Docket No. 13475.
Decided February 23, 1973. Leave to appeal granted and case remanded to the Workmen's Compensation Appeal Board for further proceedings and determination, 389 Mich. 811.
Appeal from the Workmen's Compensation Appeal Board. Submitted Division 2 June 23, 1972, at Detroit. (Docket No. 13475.) Decided February 23, 1973. Leave to appeal granted and case remanded to the Workmen's Compensation Appeal Board for further proceedings and determination, 389 Mich. 811.
James Fergus presented his claim for workmen's compensation benefits against Chrysler Corporation. Benefits denied. Plaintiff appeals. Affirmed.
Levine Benjamin, P.C., for plaintiff.
Lacey Jones (by Hayim I. Gross), for defendant.
Before: J.H. GILLIS, P.J., and McGREGOR and LEVIN, JJ.
Plaintiff filed suit against defendant for workmen's compensation benefits. The compensation hearing referee found that plaintiff had failed to establish that his disability was causally related to his employment. The Workmen's Compensation Appeal Board affirmed the referee. Plaintiff appeals this decision.
There is agreement between the litigants and between the majority and dissenting opinions of the appeal board that the plaintiff had a heart condition and that he suffered four separate heart attacks from 1955 through 1963. What is disputed is whether the condition arose out of claimant's employment or as a result of a diabetic condition not related to his employment.
Before we examine that issue it is best to reexamine our function as an appellate court when reviewing decisions of the Workmen's Compensation Appeal Board. In Thornton v. Luria-Dumes Co-Venture, 347 Mich. 160, 162-163 (1956), a unanimous Court explained:
"Our jurisdiction, invoked upon issuance and return of certiorari to the workmen's compensation department, is markedly limited. The writ brings us questions of law only. It does not permit scale-weight of evidence and inference here, as on appeals from circuit court judgments, to determine whether administrative findings of fact offend rules governing clear weight and preponderance. Our obligation is to accept, without question, findings that are certified here if there be any evidence whatever to sustain those findings, regardless of thought or suggestion addressed to improbability thereof. Furthermore, and when we employ as above the word `evidence,' synonymity with the word `facts' is not intended. `Evidence' is really the means by which inferences may logically be drawn as to the existence of facts." (Emphasis supplied.)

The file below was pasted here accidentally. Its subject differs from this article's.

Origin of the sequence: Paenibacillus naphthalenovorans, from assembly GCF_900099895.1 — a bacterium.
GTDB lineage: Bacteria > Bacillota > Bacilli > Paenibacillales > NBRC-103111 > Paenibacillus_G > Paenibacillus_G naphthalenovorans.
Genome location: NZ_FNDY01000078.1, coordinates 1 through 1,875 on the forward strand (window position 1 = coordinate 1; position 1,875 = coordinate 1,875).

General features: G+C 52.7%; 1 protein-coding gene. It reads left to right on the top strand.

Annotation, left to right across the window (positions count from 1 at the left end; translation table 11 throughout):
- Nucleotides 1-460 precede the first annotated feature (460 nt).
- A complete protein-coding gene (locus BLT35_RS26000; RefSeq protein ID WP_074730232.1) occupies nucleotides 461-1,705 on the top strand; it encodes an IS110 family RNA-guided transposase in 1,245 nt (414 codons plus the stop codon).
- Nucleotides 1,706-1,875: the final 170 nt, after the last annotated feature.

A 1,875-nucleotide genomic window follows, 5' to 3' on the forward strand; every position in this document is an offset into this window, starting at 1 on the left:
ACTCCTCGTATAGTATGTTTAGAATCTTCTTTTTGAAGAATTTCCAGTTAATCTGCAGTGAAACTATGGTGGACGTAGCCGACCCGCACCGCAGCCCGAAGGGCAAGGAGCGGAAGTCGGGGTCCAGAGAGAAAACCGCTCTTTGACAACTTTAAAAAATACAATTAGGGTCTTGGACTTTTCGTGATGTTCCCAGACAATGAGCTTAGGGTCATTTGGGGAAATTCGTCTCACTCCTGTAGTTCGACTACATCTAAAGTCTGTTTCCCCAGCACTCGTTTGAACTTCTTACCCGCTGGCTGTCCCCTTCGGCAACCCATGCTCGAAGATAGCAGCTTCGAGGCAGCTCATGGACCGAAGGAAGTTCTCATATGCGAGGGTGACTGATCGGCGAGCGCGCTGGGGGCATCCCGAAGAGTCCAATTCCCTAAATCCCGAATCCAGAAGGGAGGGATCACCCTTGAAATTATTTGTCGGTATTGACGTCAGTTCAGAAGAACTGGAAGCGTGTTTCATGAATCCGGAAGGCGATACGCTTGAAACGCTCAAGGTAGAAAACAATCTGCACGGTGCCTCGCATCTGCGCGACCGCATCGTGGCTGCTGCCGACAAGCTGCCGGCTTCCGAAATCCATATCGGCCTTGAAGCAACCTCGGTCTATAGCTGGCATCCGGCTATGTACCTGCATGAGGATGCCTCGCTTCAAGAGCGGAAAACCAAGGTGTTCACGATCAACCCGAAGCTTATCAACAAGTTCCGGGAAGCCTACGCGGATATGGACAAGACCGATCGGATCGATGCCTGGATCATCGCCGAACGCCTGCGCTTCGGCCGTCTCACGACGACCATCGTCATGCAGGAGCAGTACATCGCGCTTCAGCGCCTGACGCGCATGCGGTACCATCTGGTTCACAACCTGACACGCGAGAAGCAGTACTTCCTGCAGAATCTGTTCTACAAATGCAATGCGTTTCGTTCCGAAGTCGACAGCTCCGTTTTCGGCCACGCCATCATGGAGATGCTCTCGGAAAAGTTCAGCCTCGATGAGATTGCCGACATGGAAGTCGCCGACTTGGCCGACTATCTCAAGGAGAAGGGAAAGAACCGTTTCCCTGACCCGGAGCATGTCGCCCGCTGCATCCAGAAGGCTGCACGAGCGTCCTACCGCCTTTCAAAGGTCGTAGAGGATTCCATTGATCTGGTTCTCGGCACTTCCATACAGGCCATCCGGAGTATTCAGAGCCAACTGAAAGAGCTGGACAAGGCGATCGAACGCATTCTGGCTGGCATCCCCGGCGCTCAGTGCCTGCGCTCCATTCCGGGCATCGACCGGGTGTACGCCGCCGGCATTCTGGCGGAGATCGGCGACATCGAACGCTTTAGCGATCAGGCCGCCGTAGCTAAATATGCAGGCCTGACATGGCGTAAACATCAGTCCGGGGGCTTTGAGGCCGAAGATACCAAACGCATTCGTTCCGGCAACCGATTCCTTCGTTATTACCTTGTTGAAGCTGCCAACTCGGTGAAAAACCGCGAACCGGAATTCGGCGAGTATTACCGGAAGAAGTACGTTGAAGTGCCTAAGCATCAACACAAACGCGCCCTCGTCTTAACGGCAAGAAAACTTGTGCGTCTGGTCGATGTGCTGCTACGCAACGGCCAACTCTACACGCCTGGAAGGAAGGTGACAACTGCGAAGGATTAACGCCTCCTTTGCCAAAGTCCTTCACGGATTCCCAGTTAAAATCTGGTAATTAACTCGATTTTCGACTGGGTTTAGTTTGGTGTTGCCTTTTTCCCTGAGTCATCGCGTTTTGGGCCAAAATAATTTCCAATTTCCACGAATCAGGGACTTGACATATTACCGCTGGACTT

That the dispute in the instant case concerns findings of fact, and not questions of law, is made clear in the opinion of the dissenting members of the appeal board:
"As was pointed out by my associate, Member Bowerman, plaintiff testified that he suffered heart attacks in 1955, 1959, 1962 and 1963 and that in each case the attack had its onset while at work for the defendant. Of course, this one fact, standing alone, is not determinative of the question of causal relationship.
"Medical reports from doctors examining on behalf of the two parties arrive at different conclusions regarding causality.
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"The type of stress described by plaintiff is measured subjectively. What is stressful to one individual might be incidental to another. Most often the trier of the facts is limited in such a determination when faced with diametrically opposing medical opinion."
The dissenting members of the appeal board found that the emotional stress of plaintiff's job was too much for his condition. Defendant's doctor stated that the plaintiff's heart disease was associated with a diabetic condition.
The claimant contended that the physical exertion of his work brought about the heart condition while the dissenting members of the appeal board and plaintiff's doctor stated that emotional stress precipitated the injury.